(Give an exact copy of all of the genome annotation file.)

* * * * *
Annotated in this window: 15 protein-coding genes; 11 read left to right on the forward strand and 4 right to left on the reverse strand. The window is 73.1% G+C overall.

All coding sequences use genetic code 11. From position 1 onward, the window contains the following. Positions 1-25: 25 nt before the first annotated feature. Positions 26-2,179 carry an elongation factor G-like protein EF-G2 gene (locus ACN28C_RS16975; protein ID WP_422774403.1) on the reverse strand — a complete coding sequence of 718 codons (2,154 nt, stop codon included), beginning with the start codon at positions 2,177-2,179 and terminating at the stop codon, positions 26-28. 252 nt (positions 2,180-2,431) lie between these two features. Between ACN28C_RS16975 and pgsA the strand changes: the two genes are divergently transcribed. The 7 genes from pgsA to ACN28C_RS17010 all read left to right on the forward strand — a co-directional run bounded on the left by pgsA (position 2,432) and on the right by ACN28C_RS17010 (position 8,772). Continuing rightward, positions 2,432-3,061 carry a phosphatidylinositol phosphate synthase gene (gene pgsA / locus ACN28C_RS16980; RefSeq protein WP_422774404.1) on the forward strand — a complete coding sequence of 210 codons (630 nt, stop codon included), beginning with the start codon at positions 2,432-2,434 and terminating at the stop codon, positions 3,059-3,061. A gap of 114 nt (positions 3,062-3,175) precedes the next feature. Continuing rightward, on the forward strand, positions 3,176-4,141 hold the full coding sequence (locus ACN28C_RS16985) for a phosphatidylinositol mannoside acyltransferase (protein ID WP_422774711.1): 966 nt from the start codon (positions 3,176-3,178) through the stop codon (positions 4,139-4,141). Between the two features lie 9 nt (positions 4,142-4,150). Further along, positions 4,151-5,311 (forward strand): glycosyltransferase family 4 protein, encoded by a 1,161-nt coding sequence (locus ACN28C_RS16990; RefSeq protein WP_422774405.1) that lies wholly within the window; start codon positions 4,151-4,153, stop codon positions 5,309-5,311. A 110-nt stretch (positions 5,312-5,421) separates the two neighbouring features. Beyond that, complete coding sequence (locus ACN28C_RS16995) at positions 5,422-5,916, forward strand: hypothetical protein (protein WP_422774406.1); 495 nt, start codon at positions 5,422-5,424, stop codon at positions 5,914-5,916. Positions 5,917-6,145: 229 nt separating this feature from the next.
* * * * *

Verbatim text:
Annotated in this window: 15 protein-coding genes; 11 read left to right on the forward strand and 4 right to left on the reverse strand. The window is 73.1% G+C overall.

All coding sequences use genetic code 11. From position 1 onward, the window contains the following. Positions 1-25: 25 nt before the first annotated feature. Positions 26-2,179 carry an elongation factor G-like protein EF-G2 gene (locus ACN28C_RS16975; protein ID WP_422774403.1) on the reverse strand — a complete coding sequence of 718 codons (2,154 nt, stop codon included), beginning with the start codon at positions 2,177-2,179 and terminating at the stop codon, positions 26-28. 252 nt (positions 2,180-2,431) lie between these two features. Between ACN28C_RS16975 and pgsA the strand changes: the two genes are divergently transcribed. The 7 genes from pgsA to ACN28C_RS17010 all read left to right on the forward strand — a co-directional run bounded on the left by pgsA (position 2,432) and on the right by ACN28C_RS17010 (position 8,772). Continuing rightward, positions 2,432-3,061 carry a phosphatidylinositol phosphate synthase gene (gene pgsA / locus ACN28C_RS16980; RefSeq protein WP_422774404.1) on the forward strand — a complete coding sequence of 210 codons (630 nt, stop codon included), beginning with the start codon at positions 2,432-2,434 and terminating at the stop codon, positions 3,059-3,061. A gap of 114 nt (positions 3,062-3,175) precedes the next feature. Continuing rightward, on the forward strand, positions 3,176-4,141 hold the full coding sequence (locus ACN28C_RS16985) for a phosphatidylinositol mannoside acyltransferase (protein ID WP_422774711.1): 966 nt from the start codon (positions 3,176-3,178) through the stop codon (positions 4,139-4,141). Between the two features lie 9 nt (positions 4,142-4,150). Further along, positions 4,151-5,311 (forward strand): glycosyltransferase family 4 protein, encoded by a 1,161-nt coding sequence (locus ACN28C_RS16990; RefSeq protein WP_422774405.1) that lies wholly within the window; start codon positions 4,151-4,153, stop codon positions 5,309-5,311. A 110-nt stretch (positions 5,312-5,421) separates the two neighbouring features. Beyond that, complete coding sequence (locus ACN28C_RS16995) at positions 5,422-5,916, forward strand: hypothetical protein (protein WP_422774406.1); 495 nt, start codon at positions 5,422-5,424, stop codon at positions 5,914-5,916. Positions 5,917-6,145: 229 nt separating this feature from the next.